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Why I Have A Love-hate Relationship With Public Transport And My Daily Commute

Why I have a love-hate relationship with public transport and my daily commute

Don’t you just love public transport? I do, at least, most of the time. Although as of late, “most of the time” has become “half of the time”.

Let me elaborate.
Ever since I started working in Brussels, 6 years and counting, I commute to work using public transport.
In theory, it works pretty well. It takes exactly 1 hour to get from my door to the doors at work, all modes of transport included.

Icons of my daily means of transportion to reach work (bike - train - metro - walk)

Of this 1-hour commute, ~25 minutes is by train. If the train would actually arrive on time. Unfortunately, that has become rarer these last two years.
It’s almost like expecting a politician not to try and circumvent an uncomfortable question. It’s not impossible, but it sure as hell is not something you expect to happen.

My main commuter frustrations

Delay, delay, delay

These delays have become part of my daily routine. If it was only a few minutes, I wouldn’t care, but alas, more often than not, it’s 10 minutes, with spikes well into the 20 minutes region.
The National Railways is working on improvements, but it’s not really showing. Their punctuality even decreased to 87.2% (FYI, a delay here means: a train that doesn’t reach the end station within 6 minutes of its foreseen arrival time).

I know lamenting is stupid since I don’t have to drive myself which means I can do other stuff like:

All things I can’t do in a car. This is a huge benefit. It outweighs the frequent frustration of me being on time at the station, but not the train. It also gives me the chance to cool down from my bike ride to the station. I definitely need this since I sweat buckets when I arrive at the station, especially during summer.

Desiro train of the NMBS/SNCB on the move
The Desiro trains are the most recent trains of the NMBS/SNCB. They have good air conditioning and are OK in terms of comfort. This type of train is mainly used for the so-called Suburban train offer in and around Brussels.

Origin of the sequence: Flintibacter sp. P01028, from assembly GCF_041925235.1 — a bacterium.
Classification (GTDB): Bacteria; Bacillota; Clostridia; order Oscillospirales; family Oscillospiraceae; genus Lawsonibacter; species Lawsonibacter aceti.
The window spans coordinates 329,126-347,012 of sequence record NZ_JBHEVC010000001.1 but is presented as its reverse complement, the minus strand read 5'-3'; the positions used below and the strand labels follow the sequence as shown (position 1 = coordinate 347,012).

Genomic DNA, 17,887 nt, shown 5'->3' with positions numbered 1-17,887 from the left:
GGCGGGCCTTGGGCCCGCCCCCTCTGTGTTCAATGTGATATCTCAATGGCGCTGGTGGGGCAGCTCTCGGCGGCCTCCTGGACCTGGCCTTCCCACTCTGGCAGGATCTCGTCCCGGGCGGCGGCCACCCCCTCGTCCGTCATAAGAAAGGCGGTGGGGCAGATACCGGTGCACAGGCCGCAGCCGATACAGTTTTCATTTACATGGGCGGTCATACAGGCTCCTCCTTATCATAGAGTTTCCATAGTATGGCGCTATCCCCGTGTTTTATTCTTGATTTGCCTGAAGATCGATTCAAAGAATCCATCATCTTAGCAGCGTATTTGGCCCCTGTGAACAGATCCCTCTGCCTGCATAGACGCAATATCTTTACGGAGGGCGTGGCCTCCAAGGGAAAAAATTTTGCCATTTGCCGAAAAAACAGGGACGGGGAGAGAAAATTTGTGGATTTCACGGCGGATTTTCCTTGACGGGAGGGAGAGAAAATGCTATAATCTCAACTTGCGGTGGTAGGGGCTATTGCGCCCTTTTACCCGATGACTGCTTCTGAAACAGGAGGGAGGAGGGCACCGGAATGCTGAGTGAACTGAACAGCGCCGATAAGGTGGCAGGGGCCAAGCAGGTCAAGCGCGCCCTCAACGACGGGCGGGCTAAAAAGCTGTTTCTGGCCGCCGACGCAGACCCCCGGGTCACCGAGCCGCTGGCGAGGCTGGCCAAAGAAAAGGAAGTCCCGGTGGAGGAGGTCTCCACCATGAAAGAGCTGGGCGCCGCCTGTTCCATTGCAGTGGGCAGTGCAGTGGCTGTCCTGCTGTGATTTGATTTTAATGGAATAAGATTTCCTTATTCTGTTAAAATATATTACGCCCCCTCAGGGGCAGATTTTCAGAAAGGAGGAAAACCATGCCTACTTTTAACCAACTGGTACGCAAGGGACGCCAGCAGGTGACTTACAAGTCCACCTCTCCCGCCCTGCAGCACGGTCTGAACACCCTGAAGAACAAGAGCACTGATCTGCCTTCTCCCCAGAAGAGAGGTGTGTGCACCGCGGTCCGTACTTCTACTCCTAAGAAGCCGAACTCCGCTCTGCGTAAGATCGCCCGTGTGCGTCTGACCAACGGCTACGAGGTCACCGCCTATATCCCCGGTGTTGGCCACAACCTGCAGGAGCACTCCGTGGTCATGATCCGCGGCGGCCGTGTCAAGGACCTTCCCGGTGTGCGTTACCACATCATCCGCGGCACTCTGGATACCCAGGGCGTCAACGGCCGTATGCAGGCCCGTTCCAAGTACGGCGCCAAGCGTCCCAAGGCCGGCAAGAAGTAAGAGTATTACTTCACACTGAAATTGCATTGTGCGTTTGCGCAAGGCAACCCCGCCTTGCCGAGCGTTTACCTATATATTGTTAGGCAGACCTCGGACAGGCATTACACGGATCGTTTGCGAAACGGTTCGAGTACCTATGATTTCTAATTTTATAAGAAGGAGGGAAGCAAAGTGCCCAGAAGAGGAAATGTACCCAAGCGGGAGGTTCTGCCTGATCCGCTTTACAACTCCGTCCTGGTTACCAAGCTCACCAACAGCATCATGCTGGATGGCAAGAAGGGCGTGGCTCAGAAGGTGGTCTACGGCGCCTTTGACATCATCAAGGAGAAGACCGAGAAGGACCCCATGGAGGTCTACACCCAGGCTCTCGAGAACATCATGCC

And sweating during hot summers

Whether it’s winter or summer, I have come to accept that I sweat profusely by the time I arrive at the station. It isn’t “the fault” of anything or anyone: I just sweat faster than most (most likely due to my fitness level).

This grievance gets validated almost daily. Even as recent as this week just standing still on the metro. During rush hour it can get crowded on the metro and due to lack of airconditioning, it becomes damp and hot (at least for me) fast.
What do you think happens after not even a minute in? Correct, I feel my pores opening and the salty liquid merely pouring out like they are sliding down a slide at the water park.
By the time I’m at my destination, I have to walk like a bodybuilder on steroids to prevent my shirt from becoming a wet rag.

The major Benefit of public transport: Saving money!

Even with the daily annoyances, I really do prefer the public transport for my commute. Besides the aforementioned benefits of not having to drive yourself, there is one additional major reason for it:
I save money! Because the government gives a tax incentive when you take public transport it’s free for me.
On top of that, I earn money because I bike part of my commute.

“Earn” and “save” don’t say a lot, so let me put some real numbers:

  • One yearly pass for both my train (route) and metro:  1781 EUR
  • 12 km round trip/workday for an entire year, excl. [email protected],22 euro/km: 538.56 EUR

This gives me a total of 2320.56 EUR/year I save and earn.

And this doesn’t include the money I save by not getting a (salary or personal) car. The benefits are even greater if I include the additional costs saved by not having to pay car costs.

Public transport rules

In the end, I stick to everything but the car to reach my workplace. Why wouldn’t I, after all:

  • I can do other things while commuting, such as sleeping (protip: never forget a timer!)
  • It saves me money, by not having to pay for my transportation and by not spending it on a car
  • I earn ~45 EUR per month biking, to and from the station

With the above summary, I have concluded my daily struggle with Belgian public transport.
It won’t be the last post, especially if I ever do decide to switch to a car but that’ll do for now.

This was my story but what about you? Please leave a comment telling how your daily commute is like. Or do you live close to your office not needing public transport? Maybe your home is your office? Do you have a financial incentive to ditch the car and take public transport?

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